Christ Church St Laurence
|Christ Church St Laurence|
|Location||Railway Square, George Street
|Denomination||Anglican Church of Australia|
|Diocese||Anglican Diocese of Sydney|
|Assistant priest(s)||John Sanderson|
|Director of music||Neil McEwan|
History and description
The church is named after Saint Laurence of Rome.
The interior of Christ Church has developed and changed over the years. The church was only completed sufficiently for occupation in 1845. The interior remains a work in progress. Numerous architects have contributed to this process, most notably colonial architect Edmund Blacket in the period 1844-1880 and John Burcham Clamp (1900–1922).
The ceiling was added and the columns clad in 1864. The stained glass was added gradually in the period 1845-1912. The marble steps were added to the sanctuary in 1885 and extended in 1929. The church was extensively renovated following the fire in 1905. The chancel was added in 1885 and renewed and expanded in 2004.
The church building was consecrated in 1845. William Horatio Walsh was appointed the first rector in April 1839 after a number of clergy served short terms as the “Minister of the Parish of St Lawrence”. Two notable and long-serving rectors were John Hope (1926–1964) and Austin Day (1964–1996). The current rector is Daniel Dries.
In contrast to the Evangelical character of most of the Anglican Diocese of Sydney, Christ Church has long been a church within the Anglo-Catholic tradition of Anglicanism, with a focus on social justice issues and liturgical worship, together with an emphasis on the sacraments. The tower contains a peal of ten bells hung for change ringing. They are reputed to be "the oldest ringing peal in Australia" and are regularly rung by members of The Australian and New Zealand Association of Bellringers. The church is especially noted for its choir. Along with the rectory, school and hall, the church is listed on the Register of the National Estate as well as having a New South Wales state heritage listing.
7.30 am: Morning Prayer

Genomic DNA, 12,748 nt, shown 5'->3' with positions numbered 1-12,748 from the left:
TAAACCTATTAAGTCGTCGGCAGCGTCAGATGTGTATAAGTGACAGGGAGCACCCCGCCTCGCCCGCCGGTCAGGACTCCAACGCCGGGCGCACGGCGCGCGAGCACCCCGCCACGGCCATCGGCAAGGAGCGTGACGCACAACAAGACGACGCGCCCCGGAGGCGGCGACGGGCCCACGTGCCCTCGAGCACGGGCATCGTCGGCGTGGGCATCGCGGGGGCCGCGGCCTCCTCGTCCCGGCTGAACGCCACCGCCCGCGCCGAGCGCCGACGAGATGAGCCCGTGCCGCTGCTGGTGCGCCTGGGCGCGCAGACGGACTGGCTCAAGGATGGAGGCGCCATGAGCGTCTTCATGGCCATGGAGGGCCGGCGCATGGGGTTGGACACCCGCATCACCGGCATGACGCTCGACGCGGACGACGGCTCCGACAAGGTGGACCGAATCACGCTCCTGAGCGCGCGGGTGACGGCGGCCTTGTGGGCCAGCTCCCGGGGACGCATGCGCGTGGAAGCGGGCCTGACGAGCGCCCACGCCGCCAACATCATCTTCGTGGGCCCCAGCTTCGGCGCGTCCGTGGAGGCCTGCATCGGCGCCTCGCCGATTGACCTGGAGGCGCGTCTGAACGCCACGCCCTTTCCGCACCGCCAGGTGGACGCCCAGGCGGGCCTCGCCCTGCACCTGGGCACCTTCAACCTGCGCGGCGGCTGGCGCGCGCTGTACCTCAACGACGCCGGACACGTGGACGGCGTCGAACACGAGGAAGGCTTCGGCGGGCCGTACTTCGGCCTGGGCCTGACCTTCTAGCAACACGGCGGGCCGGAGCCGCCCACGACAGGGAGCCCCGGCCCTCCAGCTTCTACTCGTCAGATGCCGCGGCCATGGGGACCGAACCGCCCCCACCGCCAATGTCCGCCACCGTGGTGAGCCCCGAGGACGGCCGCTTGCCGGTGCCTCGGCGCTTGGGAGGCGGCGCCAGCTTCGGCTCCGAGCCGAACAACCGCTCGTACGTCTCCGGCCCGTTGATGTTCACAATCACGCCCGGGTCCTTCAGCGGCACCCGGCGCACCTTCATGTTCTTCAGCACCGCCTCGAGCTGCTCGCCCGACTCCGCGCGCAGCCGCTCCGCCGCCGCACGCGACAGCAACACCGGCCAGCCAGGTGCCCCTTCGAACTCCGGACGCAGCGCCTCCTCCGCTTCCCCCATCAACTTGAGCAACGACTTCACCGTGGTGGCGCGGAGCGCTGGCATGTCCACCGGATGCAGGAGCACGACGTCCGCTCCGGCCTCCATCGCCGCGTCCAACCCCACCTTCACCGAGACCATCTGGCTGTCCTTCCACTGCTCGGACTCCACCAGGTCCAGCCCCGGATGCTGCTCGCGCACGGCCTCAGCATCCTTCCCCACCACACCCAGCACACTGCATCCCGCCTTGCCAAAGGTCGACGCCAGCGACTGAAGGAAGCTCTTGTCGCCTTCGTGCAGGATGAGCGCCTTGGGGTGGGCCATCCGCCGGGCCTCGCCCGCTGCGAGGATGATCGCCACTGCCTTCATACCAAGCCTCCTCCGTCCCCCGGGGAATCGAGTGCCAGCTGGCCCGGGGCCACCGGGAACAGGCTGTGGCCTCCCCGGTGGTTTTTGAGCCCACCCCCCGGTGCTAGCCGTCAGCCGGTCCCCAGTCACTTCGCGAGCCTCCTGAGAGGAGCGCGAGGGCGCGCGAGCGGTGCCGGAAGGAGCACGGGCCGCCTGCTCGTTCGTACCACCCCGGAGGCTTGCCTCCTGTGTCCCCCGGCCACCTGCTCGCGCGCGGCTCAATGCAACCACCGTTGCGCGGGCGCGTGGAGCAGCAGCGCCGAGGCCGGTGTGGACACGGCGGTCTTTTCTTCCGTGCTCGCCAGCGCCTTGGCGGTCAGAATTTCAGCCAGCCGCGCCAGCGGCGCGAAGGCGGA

8.00 am: Eucharist
12.15 pm: Eucharist with Healing Ministry (Wednesday)
5.30 pm: Evening Prayer
6.00 pm: Eucharist (Friday)
The Choir of Christ Church St Laurence is one of the oldest continuing choral groups and was founded shortly after the consecration of the church in 1845. It is also regarded[who?] as one of the finest liturgical choirs in Australia. The choir performs an extensive repertoire from the 8th to the 21st century, with special emphasis on the polyphonic school of the 16th century. The choir can be heard every Sunday at the 10.30 am High Mass and again at the 6.30 pm Evensong at which the liturgy of the 1662 Book of Common Prayer is used. Special music is also provided for all major festivals and feasts throughout the church calendar. Apart from the commitment to liturgical worship the choir regularly gives concerts and is frequently heard on national radio and has recorded a number of CDs.
The CCSL choir tours frequently and tours have included being the resident choir at London's Westminster Abbey for several periods, as well as singing in churches and cathedrals in Germany, France and Italy. The choir has recorded a number of CDs, one of which was nominated in the Australian Record Industry (ARIA) awards of 1991 as best classical album. They recently sang across Europe, most notably in St Paul's Cathedral, London, and Notre-Dame, Paris.
The Revd Dr Daniel Dries is the current rector of Christ Church St Laurence. He is the eleventh rector, inducted on 21 January 2013
List of rectors
|Rector||Years as Rector|
|1||William Horatio Walsh||1839-1867|
|3||Charles Frederick Garnsey||1878-1894|
|5||Frederick John Albery||1901-1910|
|6||Clive Meillon Statham||1911-1925|
|8||Patrick Austin Day||1964-1996|
|9||Michael Nicholas Roderick Bowie||1996-2000|
|10||Adrian Maxwell Stephens||2001 - 2013|
|11||Daniel Dries||2013 - present|
- "The Six Ringing Towers of Sydney". The Sydney Morning Herald (NSW : 1842 - 1954). NSW. 4 February 1947. p. 2. Retrieved 2 April 2014.
- The Heritage of Australia, Macmillan Company, 1981, p.2/102
- State Heritage website
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